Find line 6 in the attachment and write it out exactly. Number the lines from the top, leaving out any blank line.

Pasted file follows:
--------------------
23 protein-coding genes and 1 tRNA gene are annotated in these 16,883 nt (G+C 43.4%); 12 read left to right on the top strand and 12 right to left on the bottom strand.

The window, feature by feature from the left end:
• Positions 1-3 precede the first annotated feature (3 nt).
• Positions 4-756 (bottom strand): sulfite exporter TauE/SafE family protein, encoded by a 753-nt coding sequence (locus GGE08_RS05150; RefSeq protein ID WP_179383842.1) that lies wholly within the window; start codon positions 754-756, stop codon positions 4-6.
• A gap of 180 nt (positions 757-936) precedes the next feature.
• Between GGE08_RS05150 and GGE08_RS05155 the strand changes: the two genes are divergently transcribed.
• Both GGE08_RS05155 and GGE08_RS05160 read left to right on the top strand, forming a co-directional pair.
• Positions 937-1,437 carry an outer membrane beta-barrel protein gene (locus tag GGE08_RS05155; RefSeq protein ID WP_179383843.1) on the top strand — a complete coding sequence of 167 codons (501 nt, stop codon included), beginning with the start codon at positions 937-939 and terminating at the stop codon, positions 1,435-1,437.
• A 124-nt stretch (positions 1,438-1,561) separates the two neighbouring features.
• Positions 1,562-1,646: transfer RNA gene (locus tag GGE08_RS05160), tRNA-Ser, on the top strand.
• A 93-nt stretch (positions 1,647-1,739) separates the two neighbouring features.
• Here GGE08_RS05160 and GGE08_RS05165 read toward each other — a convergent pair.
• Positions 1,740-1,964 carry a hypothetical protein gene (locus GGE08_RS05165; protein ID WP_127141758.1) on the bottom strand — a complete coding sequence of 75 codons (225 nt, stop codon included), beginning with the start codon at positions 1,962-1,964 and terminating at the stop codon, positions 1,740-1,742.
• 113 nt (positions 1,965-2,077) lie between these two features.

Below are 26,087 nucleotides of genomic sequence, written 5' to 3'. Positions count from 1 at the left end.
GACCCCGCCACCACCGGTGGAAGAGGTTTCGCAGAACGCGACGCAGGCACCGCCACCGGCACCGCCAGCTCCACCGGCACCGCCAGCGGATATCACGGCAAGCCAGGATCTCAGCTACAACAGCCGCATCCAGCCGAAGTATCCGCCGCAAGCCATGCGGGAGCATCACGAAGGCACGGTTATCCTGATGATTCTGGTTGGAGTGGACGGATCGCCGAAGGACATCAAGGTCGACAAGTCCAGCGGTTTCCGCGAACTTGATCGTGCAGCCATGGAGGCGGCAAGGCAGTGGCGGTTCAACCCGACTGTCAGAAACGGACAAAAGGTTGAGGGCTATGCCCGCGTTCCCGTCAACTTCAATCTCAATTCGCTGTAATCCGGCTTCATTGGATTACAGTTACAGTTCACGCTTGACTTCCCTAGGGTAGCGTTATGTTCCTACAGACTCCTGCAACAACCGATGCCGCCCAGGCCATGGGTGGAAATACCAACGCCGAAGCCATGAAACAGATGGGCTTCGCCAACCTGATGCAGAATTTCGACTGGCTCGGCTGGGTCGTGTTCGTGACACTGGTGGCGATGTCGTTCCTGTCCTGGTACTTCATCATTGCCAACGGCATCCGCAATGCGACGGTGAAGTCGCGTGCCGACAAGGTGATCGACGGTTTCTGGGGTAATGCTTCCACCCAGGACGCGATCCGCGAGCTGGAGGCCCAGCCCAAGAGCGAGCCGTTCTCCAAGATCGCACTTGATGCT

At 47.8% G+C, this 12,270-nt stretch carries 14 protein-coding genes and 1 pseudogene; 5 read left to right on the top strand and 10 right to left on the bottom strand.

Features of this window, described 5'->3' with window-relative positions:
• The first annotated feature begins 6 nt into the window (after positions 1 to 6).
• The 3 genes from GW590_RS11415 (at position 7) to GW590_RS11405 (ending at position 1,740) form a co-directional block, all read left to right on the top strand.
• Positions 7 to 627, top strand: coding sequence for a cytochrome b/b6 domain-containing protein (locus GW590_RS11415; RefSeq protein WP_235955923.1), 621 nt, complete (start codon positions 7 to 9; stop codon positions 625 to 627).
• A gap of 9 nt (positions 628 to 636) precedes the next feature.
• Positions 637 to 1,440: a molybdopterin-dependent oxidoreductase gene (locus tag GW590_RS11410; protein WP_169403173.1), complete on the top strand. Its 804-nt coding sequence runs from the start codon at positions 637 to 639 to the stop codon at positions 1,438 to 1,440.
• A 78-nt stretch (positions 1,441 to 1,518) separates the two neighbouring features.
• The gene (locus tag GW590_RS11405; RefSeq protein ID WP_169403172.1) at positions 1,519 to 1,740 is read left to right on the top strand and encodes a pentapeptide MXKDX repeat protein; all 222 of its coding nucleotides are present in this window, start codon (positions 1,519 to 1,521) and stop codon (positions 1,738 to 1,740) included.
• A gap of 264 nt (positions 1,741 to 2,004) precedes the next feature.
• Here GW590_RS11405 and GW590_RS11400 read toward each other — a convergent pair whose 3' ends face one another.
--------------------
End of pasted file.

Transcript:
• Between GGE08_RS05150 and GGE08_RS05155 the strand changes: the two genes are divergently transcribed.